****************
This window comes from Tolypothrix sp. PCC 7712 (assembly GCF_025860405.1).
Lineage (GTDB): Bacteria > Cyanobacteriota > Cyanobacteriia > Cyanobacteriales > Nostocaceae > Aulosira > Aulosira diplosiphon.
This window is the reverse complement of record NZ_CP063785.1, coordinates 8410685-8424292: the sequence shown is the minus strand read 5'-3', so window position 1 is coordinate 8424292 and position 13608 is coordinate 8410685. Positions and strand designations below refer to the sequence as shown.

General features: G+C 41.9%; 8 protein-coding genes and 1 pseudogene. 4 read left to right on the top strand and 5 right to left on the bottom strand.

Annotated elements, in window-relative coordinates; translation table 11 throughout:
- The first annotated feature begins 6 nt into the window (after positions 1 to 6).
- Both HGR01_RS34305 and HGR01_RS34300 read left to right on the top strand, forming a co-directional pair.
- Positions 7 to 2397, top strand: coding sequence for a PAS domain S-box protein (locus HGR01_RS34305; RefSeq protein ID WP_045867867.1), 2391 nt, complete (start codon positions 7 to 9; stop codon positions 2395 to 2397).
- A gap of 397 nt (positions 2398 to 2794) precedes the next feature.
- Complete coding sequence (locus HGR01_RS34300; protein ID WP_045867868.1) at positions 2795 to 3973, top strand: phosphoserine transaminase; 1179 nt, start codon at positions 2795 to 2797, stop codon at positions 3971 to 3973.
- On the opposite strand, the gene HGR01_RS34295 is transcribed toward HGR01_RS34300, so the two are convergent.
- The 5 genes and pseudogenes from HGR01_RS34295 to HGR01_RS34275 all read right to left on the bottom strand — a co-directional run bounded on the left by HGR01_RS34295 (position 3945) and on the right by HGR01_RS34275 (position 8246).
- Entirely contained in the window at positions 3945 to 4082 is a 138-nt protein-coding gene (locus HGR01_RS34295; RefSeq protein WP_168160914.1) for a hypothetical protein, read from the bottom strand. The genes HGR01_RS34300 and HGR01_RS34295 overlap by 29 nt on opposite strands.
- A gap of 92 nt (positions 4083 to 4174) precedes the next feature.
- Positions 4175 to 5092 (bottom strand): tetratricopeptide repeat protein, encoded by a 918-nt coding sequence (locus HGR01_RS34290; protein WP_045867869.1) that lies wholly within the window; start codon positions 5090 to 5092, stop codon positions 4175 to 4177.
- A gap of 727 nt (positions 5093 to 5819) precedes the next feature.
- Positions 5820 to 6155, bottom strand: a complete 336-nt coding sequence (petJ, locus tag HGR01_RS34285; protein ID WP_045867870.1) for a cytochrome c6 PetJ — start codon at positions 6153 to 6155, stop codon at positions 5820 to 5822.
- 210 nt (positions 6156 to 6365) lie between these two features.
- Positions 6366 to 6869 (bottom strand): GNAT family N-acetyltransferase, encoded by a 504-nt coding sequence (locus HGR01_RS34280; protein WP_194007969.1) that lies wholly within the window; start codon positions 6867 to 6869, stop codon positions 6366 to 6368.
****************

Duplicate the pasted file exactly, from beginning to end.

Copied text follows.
This window comes from Tolypothrix sp. PCC 7712 (assembly GCF_025860405.1).
Lineage (GTDB): Bacteria > Cyanobacteriota > Cyanobacteriia > Cyanobacteriales > Nostocaceae > Aulosira > Aulosira diplosiphon.
This window is the reverse complement of record NZ_CP063785.1, coordinates 8410685-8424292: the sequence shown is the minus strand read 5'-3', so window position 1 is coordinate 8424292 and position 13608 is coordinate 8410685. Positions and strand designations below refer to the sequence as shown.

General features: G+C 41.9%; 8 protein-coding genes and 1 pseudogene. 4 read left to right on the top strand and 5 right to left on the bottom strand.

Annotated elements, in window-relative coordinates; translation table 11 throughout:
- The first annotated feature begins 6 nt into the window (after positions 1 to 6).
- Both HGR01_RS34305 and HGR01_RS34300 read left to right on the top strand, forming a co-directional pair.
- Positions 7 to 2397, top strand: coding sequence for a PAS domain S-box protein (locus HGR01_RS34305; RefSeq protein ID WP_045867867.1), 2391 nt, complete (start codon positions 7 to 9; stop codon positions 2395 to 2397).
- A gap of 397 nt (positions 2398 to 2794) precedes the next feature.
- Complete coding sequence (locus HGR01_RS34300; protein ID WP_045867868.1) at positions 2795 to 3973, top strand: phosphoserine transaminase; 1179 nt, start codon at positions 2795 to 2797, stop codon at positions 3971 to 3973.
- On the opposite strand, the gene HGR01_RS34295 is transcribed toward HGR01_RS34300, so the two are convergent.
- The 5 genes and pseudogenes from HGR01_RS34295 to HGR01_RS34275 all read right to left on the bottom strand — a co-directional run bounded on the left by HGR01_RS34295 (position 3945) and on the right by HGR01_RS34275 (position 8246).
- Entirely contained in the window at positions 3945 to 4082 is a 138-nt protein-coding gene (locus HGR01_RS34295; RefSeq protein WP_168160914.1) for a hypothetical protein, read from the bottom strand. The genes HGR01_RS34300 and HGR01_RS34295 overlap by 29 nt on opposite strands.
- A gap of 92 nt (positions 4083 to 4174) precedes the next feature.
- Positions 4175 to 5092 (bottom strand): tetratricopeptide repeat protein, encoded by a 918-nt coding sequence (locus HGR01_RS34290; protein WP_045867869.1) that lies wholly within the window; start codon positions 5090 to 5092, stop codon positions 4175 to 4177.
- A gap of 727 nt (positions 5093 to 5819) precedes the next feature.
- Positions 5820 to 6155, bottom strand: a complete 336-nt coding sequence (petJ, locus tag HGR01_RS34285; protein ID WP_045867870.1) for a cytochrome c6 PetJ — start codon at positions 6153 to 6155, stop codon at positions 5820 to 5822.
- 210 nt (positions 6156 to 6365) lie between these two features.
- Positions 6366 to 6869 (bottom strand): GNAT family N-acetyltransferase, encoded by a 504-nt coding sequence (locus HGR01_RS34280; protein WP_194007969.1) that lies wholly within the window; start codon positions 6867 to 6869, stop codon positions 6366 to 6368.